We have heard a lot about “hunt your hunt” recently. The phrase relates to a reaction to some Michigan hunter’s desire to fill the freezer with venison and hunters wanting antler point restrictions hoping to see big antlered bucks in their area consistently. This is not a story about that argument. This is a story about a growing number of Michigan hunters who are on the cutting edge, harvesting big bucks year after year, and it doesn’t have anything to do with regulations. It is about how two or three hunters can make a difference on the quality of bucks they manage on small tracts of land in Michigan. It is also a story about a great passion for deer hunting and about year around preparation, year around devotion to the art of deer hunting.
Drew Porter and Corey Memering both scored on two beautiful bucks again this year. There is clearly something very special going on with these two hunters as last year Drew harvested a beautiful 172-inch buck and Corey took the giant 227-inch whitetail that will be in the top few bucks in the Pope and Young whitetails record book for Michigan. After seeing their success again this year it became clear that they have a good management plan going. They were willing to share what they do year after year.
They do not own a huge tract of land and in fact hunt around 200 acres, most of which is leased. They also have some property in Ohio they have access on, but the bucks shown are all Michigan deer. One of the things heard over and over and over when talking about shooting a handsome buck in Michigan is it is imperative to let the 2.5-year-old bucks walk. This is their main principle of management. They do try to maintain a positive relationship with neighbors, trying to keep everyone in big-buck heaven and emphasizing the need to allow the 2.5 year-olds to live, but we all know how difficult it can be on the last weekend of gun season and it’s going to be tag soup if we let the 117-inch 7-pointer walk away. These hunters let him walk and are in the stand the next day with the bow again. Drew stated he normally passes on 10-15 bucks a season. Think about that for a minute. That in itself separates these hunters from many of us.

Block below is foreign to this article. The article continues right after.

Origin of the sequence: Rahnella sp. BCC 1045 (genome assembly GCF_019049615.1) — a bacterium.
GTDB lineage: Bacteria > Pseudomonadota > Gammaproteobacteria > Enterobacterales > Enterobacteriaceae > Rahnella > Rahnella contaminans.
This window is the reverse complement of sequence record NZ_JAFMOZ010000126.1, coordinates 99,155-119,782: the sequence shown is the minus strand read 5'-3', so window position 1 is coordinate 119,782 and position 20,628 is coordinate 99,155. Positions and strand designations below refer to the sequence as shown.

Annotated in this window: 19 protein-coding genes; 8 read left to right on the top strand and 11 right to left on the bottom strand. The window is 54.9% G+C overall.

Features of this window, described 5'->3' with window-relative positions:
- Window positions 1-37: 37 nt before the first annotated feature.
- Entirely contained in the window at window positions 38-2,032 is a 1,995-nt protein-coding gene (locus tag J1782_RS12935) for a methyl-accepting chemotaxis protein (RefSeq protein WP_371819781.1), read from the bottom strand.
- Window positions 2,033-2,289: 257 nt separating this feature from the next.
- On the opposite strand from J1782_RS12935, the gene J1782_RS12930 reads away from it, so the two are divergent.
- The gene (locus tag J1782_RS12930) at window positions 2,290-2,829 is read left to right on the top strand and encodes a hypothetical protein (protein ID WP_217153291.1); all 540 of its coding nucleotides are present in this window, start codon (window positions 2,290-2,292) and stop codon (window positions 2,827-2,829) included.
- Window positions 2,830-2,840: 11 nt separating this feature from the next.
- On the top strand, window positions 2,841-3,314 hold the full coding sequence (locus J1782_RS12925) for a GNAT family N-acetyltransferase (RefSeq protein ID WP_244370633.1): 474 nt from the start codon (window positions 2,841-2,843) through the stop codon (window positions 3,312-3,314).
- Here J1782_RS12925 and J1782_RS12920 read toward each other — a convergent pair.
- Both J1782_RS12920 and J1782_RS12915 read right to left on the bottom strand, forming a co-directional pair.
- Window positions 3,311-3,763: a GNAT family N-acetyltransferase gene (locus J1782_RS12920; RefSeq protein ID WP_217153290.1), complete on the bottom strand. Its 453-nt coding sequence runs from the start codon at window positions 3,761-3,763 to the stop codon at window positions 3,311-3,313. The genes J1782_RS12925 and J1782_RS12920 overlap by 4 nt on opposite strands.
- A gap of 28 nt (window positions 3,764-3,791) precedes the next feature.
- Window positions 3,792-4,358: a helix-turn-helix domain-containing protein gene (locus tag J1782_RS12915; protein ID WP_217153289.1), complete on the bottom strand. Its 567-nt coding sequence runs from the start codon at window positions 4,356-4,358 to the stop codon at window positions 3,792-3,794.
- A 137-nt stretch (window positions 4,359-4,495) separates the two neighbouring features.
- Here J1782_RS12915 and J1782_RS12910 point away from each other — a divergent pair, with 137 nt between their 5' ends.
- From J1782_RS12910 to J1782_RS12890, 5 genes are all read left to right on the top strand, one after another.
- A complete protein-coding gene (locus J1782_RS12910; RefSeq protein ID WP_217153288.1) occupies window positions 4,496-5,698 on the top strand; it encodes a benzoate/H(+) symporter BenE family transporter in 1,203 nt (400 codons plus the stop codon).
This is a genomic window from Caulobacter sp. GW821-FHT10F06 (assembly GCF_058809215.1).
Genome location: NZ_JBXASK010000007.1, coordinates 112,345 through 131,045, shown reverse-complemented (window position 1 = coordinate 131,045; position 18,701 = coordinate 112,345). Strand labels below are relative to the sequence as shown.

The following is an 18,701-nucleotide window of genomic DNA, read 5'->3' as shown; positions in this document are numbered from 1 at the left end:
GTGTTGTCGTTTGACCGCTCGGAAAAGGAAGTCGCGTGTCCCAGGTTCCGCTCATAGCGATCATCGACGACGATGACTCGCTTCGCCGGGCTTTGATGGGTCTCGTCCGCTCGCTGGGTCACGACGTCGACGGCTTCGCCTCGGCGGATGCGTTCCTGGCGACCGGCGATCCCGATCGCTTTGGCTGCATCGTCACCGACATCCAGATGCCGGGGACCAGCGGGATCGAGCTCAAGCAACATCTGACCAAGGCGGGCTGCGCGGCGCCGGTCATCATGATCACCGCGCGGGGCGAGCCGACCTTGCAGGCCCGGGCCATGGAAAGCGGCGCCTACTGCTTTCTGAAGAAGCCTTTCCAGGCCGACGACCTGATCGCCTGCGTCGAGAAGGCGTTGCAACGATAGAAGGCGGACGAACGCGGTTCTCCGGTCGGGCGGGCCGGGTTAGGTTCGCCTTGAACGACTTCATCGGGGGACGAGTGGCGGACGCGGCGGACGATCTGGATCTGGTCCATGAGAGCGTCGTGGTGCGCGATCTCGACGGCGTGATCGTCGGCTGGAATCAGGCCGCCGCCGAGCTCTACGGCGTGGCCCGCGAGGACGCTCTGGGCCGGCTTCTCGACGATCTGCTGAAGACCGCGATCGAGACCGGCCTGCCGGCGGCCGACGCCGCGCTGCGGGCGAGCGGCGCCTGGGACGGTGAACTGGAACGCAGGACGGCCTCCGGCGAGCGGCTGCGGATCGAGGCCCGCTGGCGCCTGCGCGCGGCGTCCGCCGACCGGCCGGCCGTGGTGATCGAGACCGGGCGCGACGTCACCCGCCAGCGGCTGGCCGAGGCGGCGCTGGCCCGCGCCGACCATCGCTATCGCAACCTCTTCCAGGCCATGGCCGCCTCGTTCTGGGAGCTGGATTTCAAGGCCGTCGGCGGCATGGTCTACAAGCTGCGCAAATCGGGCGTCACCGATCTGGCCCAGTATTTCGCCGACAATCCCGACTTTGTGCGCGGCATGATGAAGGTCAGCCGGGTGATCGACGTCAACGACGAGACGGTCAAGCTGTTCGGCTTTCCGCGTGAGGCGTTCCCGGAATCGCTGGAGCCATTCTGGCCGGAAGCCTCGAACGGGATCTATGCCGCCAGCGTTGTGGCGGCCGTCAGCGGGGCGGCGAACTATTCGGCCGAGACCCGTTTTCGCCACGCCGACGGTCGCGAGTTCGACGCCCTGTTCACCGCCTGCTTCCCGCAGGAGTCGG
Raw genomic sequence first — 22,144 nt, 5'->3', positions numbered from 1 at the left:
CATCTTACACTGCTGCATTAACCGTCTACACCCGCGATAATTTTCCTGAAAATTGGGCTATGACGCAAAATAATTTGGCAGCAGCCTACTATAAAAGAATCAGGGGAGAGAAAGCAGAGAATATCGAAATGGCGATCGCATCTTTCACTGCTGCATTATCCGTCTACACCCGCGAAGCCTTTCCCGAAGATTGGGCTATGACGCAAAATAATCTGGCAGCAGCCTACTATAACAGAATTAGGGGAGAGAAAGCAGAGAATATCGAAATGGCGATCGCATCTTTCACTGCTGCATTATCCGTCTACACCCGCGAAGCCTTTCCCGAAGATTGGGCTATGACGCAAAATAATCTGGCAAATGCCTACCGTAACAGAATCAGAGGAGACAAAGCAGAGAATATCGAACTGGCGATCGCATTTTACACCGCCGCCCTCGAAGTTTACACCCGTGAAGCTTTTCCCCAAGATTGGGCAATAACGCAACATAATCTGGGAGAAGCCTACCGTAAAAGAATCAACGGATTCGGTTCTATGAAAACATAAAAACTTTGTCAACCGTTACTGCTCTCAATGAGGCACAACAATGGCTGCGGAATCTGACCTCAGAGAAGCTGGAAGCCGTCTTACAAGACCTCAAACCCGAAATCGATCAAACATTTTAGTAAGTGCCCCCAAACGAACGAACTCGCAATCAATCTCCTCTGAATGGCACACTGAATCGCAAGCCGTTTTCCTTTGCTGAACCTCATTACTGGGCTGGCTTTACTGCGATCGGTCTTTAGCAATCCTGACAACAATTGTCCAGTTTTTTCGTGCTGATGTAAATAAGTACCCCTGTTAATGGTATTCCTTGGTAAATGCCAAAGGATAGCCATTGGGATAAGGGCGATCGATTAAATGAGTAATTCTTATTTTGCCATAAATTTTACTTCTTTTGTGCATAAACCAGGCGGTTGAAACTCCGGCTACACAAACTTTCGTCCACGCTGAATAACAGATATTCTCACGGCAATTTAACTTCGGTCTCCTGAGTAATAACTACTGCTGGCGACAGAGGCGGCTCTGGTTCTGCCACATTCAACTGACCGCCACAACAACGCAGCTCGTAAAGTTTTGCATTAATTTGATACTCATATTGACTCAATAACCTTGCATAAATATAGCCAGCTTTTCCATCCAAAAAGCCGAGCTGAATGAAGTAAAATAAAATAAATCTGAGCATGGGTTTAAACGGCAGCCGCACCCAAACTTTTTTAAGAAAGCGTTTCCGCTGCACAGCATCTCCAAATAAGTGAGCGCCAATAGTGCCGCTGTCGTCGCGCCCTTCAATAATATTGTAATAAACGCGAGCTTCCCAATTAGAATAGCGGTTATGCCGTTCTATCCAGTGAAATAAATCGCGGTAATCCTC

Another habit that is very high in their big whitetail bible is ‘disturbances.’ They don’t…period. Stands are hung before the Fourth of July. They try to identify the bedding area and avoid it like the plague. They only check trail cams in December to see which bucks made it through the season then only two more times in late summer. Even then, they only pull cards in the rain, so scent and noise are minimal. It really seems as if they try to treat the entire property as the bedding area.
They do plant food plots. Mostly several varieties of clover. Interestingly they don’t hunt them a lot, but it does provide a great deal for their local herd and may keep the doe around which in turn keeps the bucks close. Drew mentioned he loves to plant the food plots with his dad Mike Porter. He said they get a lot of satisfaction in watching the deer pour into their food plots that they put in. Most of their food plot work is done by May giving plenty of time for the deer to acclimate.
The most important part of this story is even two or three hunters hunting a small lease can still manage for quality whitetails. Passing on smaller bucks has a cumulative effect on the herd.
Drew states they committed to this practice five years ago and it has made a tremendous difference in the quality of bucks they are seeing today. In states like Michigan where folks may take those smaller deer, we certainly should not be complaining about state regulations when other hunters have clearly exhibited the ability to take nice deer year after year. If a big buck is the goal, pass those little guys. If meat is the goal, then shoot that spike and take that extra doe. Bottom line is we all can hunt our hunt as we have tremendous whitetail opportunities in our state.